Printed sample of basic “A” mileage ration coupons issued by the Office of Price Administration, Globe Ticket Company, ca. 1942
The federal government rationed gasoline throughout World War II, not so much to save fuel as to conserve tires and rubber supplies. A nationwide speed limit of 35 miles per hour was also enforced to save wear on tires. The "A" sticker shown here entitled a motorist to three to four gallons of gasoline per week.
Records of the U.S. Government Printing Office, National Archives and Records Administration
Controlling Wartime Prices
During both world wars, domestic prices rose rapidly as the government diverted goods to the war effort and federal spending soared. Early in World War II Congress passed legislation authorizing the government to regulate and set prices that were “fair and equitable.” By rationing many consumer goods and employing price controls, Congress helped stabilize the economy by keeping rampant inflation at bay and the cost of living reasonable.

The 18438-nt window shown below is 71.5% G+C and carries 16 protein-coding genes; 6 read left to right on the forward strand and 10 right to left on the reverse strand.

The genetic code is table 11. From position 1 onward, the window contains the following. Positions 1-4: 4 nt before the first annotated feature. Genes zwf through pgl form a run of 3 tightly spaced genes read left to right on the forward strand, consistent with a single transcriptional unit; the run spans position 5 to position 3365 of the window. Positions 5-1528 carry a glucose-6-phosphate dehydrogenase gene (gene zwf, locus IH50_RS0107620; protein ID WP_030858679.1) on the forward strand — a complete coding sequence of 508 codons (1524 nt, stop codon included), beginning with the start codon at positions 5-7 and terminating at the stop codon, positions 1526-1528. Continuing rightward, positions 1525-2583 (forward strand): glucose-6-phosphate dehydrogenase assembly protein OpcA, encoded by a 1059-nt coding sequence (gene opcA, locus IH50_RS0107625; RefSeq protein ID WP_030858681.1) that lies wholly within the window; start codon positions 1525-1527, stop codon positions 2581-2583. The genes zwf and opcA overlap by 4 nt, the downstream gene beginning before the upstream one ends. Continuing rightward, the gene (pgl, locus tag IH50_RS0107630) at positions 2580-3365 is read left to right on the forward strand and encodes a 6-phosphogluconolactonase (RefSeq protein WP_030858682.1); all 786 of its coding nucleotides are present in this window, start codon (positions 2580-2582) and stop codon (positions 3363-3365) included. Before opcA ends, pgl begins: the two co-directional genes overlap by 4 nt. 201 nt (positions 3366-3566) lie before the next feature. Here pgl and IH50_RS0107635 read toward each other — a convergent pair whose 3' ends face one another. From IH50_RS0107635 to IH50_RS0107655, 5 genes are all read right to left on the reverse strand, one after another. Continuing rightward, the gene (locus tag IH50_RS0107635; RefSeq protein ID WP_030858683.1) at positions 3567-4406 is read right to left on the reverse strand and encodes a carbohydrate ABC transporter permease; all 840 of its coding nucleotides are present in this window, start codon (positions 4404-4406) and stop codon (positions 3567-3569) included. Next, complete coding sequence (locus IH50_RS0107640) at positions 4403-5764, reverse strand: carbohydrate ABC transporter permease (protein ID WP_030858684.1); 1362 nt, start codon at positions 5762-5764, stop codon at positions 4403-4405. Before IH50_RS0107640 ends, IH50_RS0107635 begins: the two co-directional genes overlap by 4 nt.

It will prevent excessively high prices, gross profiteering . . . and by stopping the upward curve of prices [it] will be a potent factor in preventing after-war collapse.
Senator Prentiss M. Brown of Michigan, The New York Times, January 28, 1942